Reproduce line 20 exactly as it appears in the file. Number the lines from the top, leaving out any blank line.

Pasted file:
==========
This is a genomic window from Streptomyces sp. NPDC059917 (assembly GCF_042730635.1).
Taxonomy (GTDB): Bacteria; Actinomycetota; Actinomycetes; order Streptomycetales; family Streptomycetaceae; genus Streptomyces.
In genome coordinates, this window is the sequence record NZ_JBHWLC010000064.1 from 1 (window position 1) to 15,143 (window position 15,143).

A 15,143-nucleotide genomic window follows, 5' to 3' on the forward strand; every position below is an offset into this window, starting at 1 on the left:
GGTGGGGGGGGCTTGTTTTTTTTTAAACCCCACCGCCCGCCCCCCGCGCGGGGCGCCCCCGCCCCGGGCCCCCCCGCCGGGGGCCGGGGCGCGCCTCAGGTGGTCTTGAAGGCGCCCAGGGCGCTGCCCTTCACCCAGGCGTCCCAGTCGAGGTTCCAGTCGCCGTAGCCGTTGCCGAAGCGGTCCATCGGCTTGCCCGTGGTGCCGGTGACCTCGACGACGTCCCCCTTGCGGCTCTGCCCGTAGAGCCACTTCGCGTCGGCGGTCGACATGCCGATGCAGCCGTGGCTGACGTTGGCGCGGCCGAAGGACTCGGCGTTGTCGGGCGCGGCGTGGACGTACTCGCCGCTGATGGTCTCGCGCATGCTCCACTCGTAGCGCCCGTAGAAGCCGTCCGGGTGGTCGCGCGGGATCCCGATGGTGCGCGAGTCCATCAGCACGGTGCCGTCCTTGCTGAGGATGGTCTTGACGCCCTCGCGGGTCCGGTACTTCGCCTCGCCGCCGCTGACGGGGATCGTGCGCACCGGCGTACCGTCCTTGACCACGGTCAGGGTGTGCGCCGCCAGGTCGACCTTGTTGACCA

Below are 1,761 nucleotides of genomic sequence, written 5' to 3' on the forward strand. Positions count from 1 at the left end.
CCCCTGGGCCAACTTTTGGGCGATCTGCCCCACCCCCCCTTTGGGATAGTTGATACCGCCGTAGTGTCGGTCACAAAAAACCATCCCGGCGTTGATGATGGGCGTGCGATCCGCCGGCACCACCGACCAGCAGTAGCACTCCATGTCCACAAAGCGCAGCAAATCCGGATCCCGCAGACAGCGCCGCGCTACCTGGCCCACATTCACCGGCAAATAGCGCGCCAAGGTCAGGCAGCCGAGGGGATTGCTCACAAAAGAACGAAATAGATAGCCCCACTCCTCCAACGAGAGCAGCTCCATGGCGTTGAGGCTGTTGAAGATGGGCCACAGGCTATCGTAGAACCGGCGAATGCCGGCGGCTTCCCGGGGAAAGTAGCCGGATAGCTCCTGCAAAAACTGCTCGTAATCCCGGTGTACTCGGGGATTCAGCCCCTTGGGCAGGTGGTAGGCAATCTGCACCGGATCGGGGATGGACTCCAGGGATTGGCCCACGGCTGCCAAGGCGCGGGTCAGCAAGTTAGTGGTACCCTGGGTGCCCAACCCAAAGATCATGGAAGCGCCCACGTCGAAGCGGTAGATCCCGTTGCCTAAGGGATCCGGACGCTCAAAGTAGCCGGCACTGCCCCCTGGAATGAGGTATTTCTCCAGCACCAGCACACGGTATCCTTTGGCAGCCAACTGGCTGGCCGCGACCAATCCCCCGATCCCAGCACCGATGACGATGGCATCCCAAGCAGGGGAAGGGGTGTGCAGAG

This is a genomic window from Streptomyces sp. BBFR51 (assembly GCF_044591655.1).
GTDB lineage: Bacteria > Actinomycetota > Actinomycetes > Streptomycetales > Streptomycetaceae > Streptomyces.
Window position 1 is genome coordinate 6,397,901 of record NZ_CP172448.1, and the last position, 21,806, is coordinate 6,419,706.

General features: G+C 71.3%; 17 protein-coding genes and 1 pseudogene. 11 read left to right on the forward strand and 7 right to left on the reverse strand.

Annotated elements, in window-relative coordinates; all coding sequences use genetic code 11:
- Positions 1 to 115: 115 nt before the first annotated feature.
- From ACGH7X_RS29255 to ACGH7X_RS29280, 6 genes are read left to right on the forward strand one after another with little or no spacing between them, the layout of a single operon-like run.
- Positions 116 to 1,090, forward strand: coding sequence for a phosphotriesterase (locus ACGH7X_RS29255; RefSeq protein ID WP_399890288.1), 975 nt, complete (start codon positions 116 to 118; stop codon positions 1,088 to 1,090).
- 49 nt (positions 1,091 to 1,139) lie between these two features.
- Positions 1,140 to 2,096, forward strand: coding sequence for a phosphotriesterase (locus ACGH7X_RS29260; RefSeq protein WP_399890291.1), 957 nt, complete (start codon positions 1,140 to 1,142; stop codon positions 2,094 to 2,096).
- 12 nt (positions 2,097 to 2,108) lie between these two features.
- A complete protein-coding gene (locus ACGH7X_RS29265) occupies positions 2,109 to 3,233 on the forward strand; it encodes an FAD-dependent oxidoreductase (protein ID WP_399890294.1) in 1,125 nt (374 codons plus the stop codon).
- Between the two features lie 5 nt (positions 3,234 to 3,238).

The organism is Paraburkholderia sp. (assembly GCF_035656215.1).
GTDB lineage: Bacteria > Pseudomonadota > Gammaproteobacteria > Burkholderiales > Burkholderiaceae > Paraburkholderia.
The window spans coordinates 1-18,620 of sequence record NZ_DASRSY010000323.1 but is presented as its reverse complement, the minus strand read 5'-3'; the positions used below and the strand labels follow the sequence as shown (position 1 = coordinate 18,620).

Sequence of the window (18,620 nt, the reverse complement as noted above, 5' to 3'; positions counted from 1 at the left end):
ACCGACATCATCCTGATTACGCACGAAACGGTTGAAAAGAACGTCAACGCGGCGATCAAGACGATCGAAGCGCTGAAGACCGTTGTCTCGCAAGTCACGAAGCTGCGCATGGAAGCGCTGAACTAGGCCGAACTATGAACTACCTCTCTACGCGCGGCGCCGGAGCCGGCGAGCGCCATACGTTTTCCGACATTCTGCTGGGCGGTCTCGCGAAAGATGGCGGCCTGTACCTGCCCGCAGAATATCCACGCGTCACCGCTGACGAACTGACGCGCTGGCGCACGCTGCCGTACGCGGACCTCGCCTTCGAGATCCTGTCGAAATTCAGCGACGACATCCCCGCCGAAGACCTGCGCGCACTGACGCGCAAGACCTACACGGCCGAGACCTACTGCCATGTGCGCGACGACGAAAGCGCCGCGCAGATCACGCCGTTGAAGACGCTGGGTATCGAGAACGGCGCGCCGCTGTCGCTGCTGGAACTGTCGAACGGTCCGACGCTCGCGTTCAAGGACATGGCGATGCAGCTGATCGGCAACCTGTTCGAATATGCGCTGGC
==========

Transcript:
- Between the two features lie 5 nt (positions 3,234 to 3,238).